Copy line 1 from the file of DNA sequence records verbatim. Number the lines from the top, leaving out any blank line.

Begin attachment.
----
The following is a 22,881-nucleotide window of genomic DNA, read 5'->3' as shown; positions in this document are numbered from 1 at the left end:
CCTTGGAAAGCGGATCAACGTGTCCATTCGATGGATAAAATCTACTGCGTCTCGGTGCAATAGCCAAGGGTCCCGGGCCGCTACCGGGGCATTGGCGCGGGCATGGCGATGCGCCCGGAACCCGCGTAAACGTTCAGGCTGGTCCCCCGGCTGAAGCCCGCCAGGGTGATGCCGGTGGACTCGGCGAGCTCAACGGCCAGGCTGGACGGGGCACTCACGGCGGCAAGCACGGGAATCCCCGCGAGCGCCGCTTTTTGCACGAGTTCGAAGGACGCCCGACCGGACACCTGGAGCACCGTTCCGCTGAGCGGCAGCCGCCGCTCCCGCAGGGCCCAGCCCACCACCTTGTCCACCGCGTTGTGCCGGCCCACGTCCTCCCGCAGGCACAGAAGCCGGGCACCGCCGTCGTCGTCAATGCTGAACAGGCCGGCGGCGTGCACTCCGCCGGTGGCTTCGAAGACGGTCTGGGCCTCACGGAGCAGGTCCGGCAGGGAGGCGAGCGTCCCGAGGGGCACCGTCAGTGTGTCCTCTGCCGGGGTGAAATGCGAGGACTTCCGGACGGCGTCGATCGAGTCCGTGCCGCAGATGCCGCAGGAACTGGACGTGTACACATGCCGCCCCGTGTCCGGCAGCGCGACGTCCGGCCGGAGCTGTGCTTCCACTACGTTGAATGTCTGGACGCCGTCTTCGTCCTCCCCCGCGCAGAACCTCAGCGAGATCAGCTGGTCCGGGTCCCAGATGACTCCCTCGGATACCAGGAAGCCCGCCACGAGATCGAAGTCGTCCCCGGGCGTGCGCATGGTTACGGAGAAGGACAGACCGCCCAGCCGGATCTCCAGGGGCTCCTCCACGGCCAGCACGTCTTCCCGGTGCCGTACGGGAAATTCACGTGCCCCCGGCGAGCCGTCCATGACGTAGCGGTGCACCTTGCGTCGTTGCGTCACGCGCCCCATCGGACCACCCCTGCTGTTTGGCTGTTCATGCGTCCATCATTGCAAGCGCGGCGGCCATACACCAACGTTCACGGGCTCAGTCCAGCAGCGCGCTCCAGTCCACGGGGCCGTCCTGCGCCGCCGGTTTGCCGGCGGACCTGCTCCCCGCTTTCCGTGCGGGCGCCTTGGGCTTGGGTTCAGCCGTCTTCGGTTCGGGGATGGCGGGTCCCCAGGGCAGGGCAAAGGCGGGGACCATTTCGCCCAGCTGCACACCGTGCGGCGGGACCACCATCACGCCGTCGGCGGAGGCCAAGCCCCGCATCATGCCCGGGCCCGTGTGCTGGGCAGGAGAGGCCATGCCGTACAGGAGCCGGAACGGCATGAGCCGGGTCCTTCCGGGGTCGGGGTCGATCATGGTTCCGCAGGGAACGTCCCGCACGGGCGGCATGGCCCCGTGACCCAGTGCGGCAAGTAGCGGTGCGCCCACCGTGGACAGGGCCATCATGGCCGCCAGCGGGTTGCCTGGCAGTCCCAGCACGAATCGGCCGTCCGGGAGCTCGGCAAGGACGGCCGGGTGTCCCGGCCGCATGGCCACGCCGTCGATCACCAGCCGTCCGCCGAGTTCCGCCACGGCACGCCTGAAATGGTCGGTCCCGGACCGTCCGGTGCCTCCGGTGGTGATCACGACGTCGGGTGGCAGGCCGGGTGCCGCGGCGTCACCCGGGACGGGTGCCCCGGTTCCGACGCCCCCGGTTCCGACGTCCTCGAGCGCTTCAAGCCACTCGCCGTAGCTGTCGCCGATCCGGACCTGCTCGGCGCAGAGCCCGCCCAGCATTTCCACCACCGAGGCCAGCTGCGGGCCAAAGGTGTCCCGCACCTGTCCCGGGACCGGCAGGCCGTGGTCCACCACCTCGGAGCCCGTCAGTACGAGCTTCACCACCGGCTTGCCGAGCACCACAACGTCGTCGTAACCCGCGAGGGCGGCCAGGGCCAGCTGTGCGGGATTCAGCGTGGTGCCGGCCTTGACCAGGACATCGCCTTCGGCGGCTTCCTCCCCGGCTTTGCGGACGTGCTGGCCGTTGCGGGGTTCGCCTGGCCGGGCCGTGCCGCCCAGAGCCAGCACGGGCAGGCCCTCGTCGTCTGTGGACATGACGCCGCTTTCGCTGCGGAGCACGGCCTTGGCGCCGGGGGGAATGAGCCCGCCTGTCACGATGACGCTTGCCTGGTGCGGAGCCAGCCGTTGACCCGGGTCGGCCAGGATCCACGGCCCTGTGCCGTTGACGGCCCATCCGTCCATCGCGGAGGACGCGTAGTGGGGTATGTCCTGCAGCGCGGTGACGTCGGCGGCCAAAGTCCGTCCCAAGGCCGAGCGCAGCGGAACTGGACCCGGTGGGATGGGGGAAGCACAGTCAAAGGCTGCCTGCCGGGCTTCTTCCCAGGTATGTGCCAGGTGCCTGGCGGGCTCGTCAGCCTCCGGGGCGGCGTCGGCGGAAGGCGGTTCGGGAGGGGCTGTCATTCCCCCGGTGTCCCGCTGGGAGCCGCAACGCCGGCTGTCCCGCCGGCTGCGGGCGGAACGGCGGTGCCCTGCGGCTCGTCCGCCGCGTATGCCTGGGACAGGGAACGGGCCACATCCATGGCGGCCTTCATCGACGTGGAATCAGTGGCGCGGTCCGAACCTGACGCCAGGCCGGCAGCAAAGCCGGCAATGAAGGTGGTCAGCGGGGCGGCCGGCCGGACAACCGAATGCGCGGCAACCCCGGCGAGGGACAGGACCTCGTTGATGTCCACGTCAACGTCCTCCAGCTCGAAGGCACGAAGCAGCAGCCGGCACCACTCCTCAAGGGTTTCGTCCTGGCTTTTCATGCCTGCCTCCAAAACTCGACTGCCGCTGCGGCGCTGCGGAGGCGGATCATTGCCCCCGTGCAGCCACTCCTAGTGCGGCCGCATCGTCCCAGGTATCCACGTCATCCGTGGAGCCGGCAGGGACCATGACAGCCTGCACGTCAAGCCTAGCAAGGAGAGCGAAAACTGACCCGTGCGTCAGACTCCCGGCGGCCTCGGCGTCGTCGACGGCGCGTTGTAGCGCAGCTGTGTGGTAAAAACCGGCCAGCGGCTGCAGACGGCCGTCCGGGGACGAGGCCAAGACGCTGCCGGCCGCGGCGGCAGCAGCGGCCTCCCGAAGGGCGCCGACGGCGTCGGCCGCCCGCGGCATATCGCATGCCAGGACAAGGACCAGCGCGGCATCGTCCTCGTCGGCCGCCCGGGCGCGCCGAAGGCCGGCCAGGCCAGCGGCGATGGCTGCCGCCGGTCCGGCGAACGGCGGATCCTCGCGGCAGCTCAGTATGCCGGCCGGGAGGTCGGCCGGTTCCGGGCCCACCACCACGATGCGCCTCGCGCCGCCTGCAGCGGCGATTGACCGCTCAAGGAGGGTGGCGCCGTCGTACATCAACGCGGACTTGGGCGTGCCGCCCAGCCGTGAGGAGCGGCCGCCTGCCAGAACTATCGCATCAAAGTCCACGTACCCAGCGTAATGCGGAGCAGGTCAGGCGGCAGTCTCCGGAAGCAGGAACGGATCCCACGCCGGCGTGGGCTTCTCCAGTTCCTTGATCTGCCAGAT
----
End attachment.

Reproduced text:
The following is a 22,881-nucleotide window of genomic DNA, read 5'->3' as shown; positions in this document are numbered from 1 at the left end: